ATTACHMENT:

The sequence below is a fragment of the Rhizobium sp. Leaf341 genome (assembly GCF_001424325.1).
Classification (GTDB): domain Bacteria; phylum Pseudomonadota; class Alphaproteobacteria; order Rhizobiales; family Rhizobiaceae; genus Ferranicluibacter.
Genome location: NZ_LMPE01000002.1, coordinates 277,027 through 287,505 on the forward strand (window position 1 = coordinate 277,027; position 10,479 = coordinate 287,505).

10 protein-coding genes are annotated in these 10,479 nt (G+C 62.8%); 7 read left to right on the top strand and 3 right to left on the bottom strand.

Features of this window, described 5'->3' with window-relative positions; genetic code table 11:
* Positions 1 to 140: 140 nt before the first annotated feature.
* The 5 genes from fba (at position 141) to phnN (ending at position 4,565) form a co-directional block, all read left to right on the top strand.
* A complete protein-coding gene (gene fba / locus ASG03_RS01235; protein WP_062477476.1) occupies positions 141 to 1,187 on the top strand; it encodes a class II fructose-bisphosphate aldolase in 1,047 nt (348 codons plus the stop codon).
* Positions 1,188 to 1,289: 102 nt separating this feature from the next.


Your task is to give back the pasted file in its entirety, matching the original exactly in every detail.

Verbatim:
The sequence below is a fragment of the Rhizobium sp. Leaf341 genome (assembly GCF_001424325.1).
Classification (GTDB): domain Bacteria; phylum Pseudomonadota; class Alphaproteobacteria; order Rhizobiales; family Rhizobiaceae; genus Ferranicluibacter.
Genome location: NZ_LMPE01000002.1, coordinates 277,027 through 287,505 on the forward strand (window position 1 = coordinate 277,027; position 10,479 = coordinate 287,505).

10 protein-coding genes are annotated in these 10,479 nt (G+C 62.8%); 7 read left to right on the top strand and 3 right to left on the bottom strand.

Features of this window, described 5'->3' with window-relative positions; genetic code table 11:
* Positions 1 to 140: 140 nt before the first annotated feature.
* The 5 genes from fba (at position 141) to phnN (ending at position 4,565) form a co-directional block, all read left to right on the top strand.
* A complete protein-coding gene (gene fba / locus ASG03_RS01235; protein WP_062477476.1) occupies positions 141 to 1,187 on the top strand; it encodes a class II fructose-bisphosphate aldolase in 1,047 nt (348 codons plus the stop codon).
* Positions 1,188 to 1,289: 102 nt separating this feature from the next.